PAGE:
Dao

, Volume 13, Issue 1, pp 83–97 | Cite as

Filial Obligations: A Comparative Study

Article

Abstract

The nature of the special obligation that a child has towards her parent(s) is widely discussed in Confucianism. It has also received considerable discussion by analytic commentators. This essay compares and contrasts the accounts of filial obligation found in the two philosophical traditions. The analytic writers mentioned above have explored filial obligations by relating them to other special obligations, such as obligations of debt, friendship, or gratitude. I examine these accounts and try to uncover the implicit assumptions therein about the scope and nature of such filial obligations. I then similarly examine Confucian filial obligations (CFOs) by relating them to these other special obligations of debt, gratitude, and so on. My findings are used to highlight crucial differences in the scope and conception of filial obligations in these two traditions.

Keywords

Confucian filial obligations (CFOs) Filial obligations in analytic philosophy Comparative philosophy 

Preview

Unable to display preview. Download preview PDF.

Unable to display preview. Download preview PDF.

References

  1. The Analects. 1979. Trans. by D. C. Lau. Harmondsworth: Penguin.Google Scholar
  2. Austen, Jane. 2003. Emma. Harmondsworth: Penguin.Google Scholar
  3. Blustein, Jeffrey. 1982. Parents and Children: The Ethics of the Family. New York: Oxford University Press.Google Scholar
  4. de Bary, Wm Theodore. 1991. The Trouble with Confucianism. Cambridge, MA: Harvard University Press.Google Scholar
  5. Dixon, Nicholas. 1995. “The Friendship Model of Filial Obligations.” Journal of Applied Philosophy 12.1: 77–87.CrossRefGoogle Scholar
  6. English, Jane. 1979. “What Do Grown Children Owe to Their Parents?” In Having Children: Philosophical and Legal Reflections on Parenthood, edited by Onora O’Neill and William Ruddick. New York: Oxford University Press.Google Scholar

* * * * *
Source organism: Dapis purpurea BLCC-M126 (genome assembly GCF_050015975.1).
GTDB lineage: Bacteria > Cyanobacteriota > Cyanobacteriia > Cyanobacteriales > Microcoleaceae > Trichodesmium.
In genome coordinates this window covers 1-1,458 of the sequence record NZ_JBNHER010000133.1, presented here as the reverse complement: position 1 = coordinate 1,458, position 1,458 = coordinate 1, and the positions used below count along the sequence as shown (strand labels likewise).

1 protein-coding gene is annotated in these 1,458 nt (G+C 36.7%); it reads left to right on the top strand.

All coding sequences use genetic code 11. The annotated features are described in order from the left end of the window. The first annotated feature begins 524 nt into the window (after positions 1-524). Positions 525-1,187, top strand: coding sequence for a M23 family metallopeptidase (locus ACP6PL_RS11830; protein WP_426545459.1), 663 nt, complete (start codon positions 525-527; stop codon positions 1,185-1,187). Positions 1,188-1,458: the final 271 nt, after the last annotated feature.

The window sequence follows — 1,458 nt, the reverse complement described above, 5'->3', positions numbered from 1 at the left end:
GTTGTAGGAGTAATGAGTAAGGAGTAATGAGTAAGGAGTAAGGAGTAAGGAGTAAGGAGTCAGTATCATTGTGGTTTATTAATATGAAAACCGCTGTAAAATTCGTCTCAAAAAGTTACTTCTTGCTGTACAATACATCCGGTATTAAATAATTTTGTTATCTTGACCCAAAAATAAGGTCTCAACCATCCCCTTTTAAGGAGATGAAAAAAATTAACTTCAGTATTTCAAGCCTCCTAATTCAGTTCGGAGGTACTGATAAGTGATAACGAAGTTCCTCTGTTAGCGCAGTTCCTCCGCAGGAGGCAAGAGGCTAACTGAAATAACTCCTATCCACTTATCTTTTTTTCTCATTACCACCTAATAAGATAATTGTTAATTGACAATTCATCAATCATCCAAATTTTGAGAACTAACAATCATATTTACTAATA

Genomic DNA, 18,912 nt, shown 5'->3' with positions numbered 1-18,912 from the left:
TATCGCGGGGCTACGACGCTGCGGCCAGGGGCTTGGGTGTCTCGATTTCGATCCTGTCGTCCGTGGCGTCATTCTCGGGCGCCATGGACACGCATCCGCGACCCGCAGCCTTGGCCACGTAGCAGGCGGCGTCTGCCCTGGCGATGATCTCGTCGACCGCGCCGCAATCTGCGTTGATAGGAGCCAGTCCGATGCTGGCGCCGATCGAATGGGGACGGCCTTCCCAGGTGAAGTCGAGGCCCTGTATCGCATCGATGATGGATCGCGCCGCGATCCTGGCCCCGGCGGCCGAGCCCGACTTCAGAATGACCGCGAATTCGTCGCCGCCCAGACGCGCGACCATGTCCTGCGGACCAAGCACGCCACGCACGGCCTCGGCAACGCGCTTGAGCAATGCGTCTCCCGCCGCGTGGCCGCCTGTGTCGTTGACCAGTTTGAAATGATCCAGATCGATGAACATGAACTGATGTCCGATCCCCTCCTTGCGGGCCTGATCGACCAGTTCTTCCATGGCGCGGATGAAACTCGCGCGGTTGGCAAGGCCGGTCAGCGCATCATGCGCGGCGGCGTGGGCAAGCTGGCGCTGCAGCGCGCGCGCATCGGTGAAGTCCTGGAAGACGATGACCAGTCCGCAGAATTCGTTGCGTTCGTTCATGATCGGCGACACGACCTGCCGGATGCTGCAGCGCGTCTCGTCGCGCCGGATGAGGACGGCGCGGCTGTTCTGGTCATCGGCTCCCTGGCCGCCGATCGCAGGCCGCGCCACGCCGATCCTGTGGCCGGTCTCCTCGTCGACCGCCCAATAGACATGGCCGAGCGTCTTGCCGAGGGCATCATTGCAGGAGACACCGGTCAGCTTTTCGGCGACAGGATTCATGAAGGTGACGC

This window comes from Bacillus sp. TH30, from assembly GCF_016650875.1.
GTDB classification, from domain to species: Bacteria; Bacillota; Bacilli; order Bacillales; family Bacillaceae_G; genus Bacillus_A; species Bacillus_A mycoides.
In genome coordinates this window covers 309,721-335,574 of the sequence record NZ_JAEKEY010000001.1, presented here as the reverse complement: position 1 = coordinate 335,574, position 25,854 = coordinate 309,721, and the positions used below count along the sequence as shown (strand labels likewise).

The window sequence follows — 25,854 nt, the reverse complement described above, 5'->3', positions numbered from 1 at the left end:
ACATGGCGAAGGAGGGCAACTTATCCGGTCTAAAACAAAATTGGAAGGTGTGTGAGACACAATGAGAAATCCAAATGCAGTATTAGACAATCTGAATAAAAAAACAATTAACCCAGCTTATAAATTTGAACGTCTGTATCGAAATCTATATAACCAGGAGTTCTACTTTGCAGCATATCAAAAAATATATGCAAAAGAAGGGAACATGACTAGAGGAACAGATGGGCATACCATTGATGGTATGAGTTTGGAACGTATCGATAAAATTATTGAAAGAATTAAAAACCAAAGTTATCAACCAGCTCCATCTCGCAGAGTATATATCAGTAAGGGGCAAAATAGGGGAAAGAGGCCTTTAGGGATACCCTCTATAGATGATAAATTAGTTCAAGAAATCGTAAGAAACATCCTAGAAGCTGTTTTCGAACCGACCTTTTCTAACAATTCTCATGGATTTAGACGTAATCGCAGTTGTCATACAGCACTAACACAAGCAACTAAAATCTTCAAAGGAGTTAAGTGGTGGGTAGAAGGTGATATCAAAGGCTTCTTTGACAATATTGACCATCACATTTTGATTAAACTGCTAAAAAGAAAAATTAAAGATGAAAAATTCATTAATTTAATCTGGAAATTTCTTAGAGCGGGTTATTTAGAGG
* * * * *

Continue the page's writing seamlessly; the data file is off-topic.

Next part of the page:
7. Hoff Summers, Christina. 1986. “Filial Morality.” Journal of Philosophy 83.8: 439–456.CrossRefGoogle Scholar
  8. Ivanhoe, Philip J. 2004. “Filial Piety as a Virtue.” In Filial Piety in Chinese Thought and History, edited by Alan Chan and Sor-Hoon Tan. London: RoutledgeCurzon.Google Scholar
  9. _____. 2009. “Filial Piety as a Virtue.” In Working Virtue: Virtue Ethics and Contemporary Moral Problems, edited by Rebecca L. Walker and P. J. Ivanhoe. New York: Oxford University Press.Google Scholar
  10. Jecker, Nancy S. 1989. “Are Filial Duties Unfounded?” American Philosophical Quarterly 26.1: 73–80.Google Scholar
  11. Jeske, Diane. 1998. “Families, Friends and Special Obligations.” Canadian Journal of Philosophy 28.4: 527–556.Google Scholar
  12. Keller, Simon. 2006. “Four Theories of Filial Duty.” Philosophical Quarterly 56.223: 254–274.CrossRefGoogle Scholar
  13. Lai, Whalen. 1996. “Friendship in Confucian China: Classical and Late Ming.” In Friendship East and West: Philosophical Perspectives, edited by Oliver Leaman. Richmond: Curzon.Google Scholar
  14. Lo, Yuek-keung. 2004. “Filial Devotion for Women: A Buddhist Testimony from Third-Century China.” In Filial Piety in Chinese Thought and History, edited by Alan Chan and Sor-Hoon Tan. London: RoutledgeCurzon.Google Scholar
  15. Mencius. 1970. Trans. by D. C. Lau. Harmondsworth: Penguin.Google Scholar
  16. Simmons, A. John. 1979. Moral Principles and Political Obligations. Princeton: Princeton University Press.Google Scholar
  17. Taylor, Rodney Leon, and Howard Y. F. Choy, eds. 2005. “Hsiao.” In The Illustrated Encyclopedia of Confucianism, 223. New York: Rosen.Google Scholar

Copyright information

© Springer Science+Business Media Dordrecht 2014

Authors and Affiliations

  1. 1.Department of PhilosophyNational University of Singapore3 Arts LinkSingapore

Personalised recommendations